Have you ever heard of cult champagne? When wine lovers rhapsodize about “cult wine,” they are typically talking about ultra-high quality, small-production California cabernet sauvignon blends like Screaming Eagle or Araujo Estate or a few other rare reds from around the world, such as Le Pin from Bordeaux or Pingus from Spain.
But who has ever heard of “cult Champagne”?
Prestige cuvées like Taittinger’s Comte de Champagne, Veuve Clicquot’s La Grand Dame, and Moet & Chandon’s Dom Perignon, despite their exalted reputations, are hardly produced in the microscopic quantities that qualify for cult status; indeed, DP is rumored to have a production run exceeding 100,000 cases annually.
And then there’s Champagne Salon, which sees an annual trickle of just 6,000 six-bottle cases, released only three or four times each decade. Rap songs don’t refer to it. Its packaging is far from bling-y, unlike, for example, Cristal’s gloriously translucent bottle or Dom Perignon’s sexy black curves. In fact, the “S” marking Salon’s label symbolizes, for me, the notion of singularity: there is but one version, made from a single grape (Chardonnay) and a single vineyard, the fabled Le Mesnil. There is no rosé bottling, no non-vintage cuvée, no sweet version – as all of Salon’s eggs are in one basket.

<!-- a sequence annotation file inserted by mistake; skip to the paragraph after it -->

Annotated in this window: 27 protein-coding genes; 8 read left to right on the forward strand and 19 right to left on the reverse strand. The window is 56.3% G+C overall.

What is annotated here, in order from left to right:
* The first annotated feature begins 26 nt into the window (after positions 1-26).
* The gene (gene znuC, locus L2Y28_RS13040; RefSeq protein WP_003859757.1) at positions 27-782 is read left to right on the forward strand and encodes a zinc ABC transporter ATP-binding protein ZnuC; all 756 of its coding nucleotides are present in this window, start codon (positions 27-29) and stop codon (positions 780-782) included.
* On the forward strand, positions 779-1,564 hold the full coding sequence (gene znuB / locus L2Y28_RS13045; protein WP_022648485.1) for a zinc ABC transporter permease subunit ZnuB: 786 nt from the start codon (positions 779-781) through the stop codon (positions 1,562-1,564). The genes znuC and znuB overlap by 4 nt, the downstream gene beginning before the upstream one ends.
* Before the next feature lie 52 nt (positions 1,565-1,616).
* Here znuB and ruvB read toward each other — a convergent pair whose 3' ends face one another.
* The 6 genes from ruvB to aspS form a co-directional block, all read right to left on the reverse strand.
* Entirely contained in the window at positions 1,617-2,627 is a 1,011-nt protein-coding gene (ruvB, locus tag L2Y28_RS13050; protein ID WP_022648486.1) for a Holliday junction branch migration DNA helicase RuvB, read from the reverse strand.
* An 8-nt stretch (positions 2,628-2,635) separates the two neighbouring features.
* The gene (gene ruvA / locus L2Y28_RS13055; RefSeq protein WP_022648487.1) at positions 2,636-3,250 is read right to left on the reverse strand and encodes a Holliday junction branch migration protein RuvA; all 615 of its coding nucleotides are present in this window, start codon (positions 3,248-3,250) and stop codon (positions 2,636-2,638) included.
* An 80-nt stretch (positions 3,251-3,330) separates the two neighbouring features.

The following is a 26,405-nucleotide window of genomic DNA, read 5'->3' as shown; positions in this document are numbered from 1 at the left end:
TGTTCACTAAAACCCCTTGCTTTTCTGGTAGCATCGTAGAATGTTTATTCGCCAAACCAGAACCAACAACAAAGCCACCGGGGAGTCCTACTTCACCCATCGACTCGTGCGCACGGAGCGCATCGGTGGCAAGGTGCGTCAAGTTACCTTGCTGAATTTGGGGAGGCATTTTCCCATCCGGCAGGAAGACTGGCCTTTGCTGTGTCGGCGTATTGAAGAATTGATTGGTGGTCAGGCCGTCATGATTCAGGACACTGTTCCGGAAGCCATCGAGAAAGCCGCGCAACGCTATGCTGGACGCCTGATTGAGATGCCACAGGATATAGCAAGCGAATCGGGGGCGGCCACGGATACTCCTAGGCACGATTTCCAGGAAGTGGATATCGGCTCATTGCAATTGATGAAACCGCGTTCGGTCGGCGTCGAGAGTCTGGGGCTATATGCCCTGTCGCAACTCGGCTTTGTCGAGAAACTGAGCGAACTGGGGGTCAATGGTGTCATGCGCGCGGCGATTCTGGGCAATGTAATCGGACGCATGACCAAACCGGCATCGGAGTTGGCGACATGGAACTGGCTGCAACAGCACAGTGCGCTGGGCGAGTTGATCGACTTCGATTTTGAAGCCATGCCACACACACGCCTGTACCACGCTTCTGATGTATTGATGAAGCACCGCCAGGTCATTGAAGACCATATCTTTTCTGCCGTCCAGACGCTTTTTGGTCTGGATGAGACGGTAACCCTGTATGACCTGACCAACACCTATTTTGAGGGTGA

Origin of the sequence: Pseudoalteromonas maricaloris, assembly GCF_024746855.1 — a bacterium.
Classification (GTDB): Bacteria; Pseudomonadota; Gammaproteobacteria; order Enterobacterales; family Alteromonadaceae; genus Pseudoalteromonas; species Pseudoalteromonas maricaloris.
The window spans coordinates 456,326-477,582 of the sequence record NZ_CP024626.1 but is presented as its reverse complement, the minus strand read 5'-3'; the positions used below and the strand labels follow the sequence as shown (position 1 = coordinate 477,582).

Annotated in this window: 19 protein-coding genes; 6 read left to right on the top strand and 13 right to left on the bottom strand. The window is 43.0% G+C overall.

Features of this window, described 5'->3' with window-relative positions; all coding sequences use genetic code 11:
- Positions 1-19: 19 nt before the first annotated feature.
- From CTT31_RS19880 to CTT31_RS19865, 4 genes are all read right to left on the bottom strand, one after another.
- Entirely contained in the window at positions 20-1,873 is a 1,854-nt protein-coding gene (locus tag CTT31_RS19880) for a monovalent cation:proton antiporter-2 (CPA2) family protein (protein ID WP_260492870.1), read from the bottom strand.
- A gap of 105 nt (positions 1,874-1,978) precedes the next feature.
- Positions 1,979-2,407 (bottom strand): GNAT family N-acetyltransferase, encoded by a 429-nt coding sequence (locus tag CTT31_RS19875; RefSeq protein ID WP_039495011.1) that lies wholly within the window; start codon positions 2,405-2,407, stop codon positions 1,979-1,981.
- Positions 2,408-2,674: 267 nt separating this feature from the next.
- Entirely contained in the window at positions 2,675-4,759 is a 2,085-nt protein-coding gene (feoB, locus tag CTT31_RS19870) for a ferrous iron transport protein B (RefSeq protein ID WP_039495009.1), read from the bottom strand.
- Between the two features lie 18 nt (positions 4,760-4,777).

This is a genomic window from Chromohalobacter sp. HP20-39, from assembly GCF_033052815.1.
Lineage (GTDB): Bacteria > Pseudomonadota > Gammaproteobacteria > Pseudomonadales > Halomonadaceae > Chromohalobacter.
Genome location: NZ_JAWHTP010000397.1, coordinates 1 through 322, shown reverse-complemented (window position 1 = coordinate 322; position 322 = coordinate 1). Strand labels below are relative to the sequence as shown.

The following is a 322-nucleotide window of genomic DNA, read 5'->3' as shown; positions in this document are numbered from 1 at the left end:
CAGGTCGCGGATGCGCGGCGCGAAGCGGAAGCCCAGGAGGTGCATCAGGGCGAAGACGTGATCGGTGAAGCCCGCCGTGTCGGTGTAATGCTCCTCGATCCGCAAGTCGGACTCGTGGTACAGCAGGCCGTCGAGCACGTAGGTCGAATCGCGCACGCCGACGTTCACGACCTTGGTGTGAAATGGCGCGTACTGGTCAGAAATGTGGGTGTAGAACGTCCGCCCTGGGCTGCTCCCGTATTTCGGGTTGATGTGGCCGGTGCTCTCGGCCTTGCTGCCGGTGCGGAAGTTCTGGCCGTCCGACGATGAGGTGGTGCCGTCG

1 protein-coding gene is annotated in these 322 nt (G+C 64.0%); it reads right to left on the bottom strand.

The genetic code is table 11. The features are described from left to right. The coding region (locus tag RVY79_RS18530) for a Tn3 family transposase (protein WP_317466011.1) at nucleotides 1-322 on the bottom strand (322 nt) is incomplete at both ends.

And what a fine creature these eggs make. Because Salon originates from 100% white wine grapes that are grown in uniquely chalky soil, it typically enters the world with a lean, citrusy, sometimes steely quality – refreshing for sure, but hardly the nirvana of nuance it will be capable of achieving down the road.
Indeed, Salon needs time to strut its stuff, even though it ages at the winery for a minimum of eight years before release. Whereas many cult Champagnes are at or near their peak when young, Salon invariably improves with at least a decade or more of bottle age. When I visited the winery last year, the 1996 Salon ($225-275/bottle) proved itself just this kind of monument in the making: appealingly crisp and pure, but not yet showing the sublime subtleties that age will bring. In contrast, when I tasted the 1990 ($400-$450) a few years ago in California, it displayed a complex nose of almonds and baked bread and honey, balanced beautifully by an apply goodness and a racy vein of acidity – the essence of cult Champagne at its shimmery best.
Published in the October issue of Number Wine, a terrific new wine magazine distributed in Europe.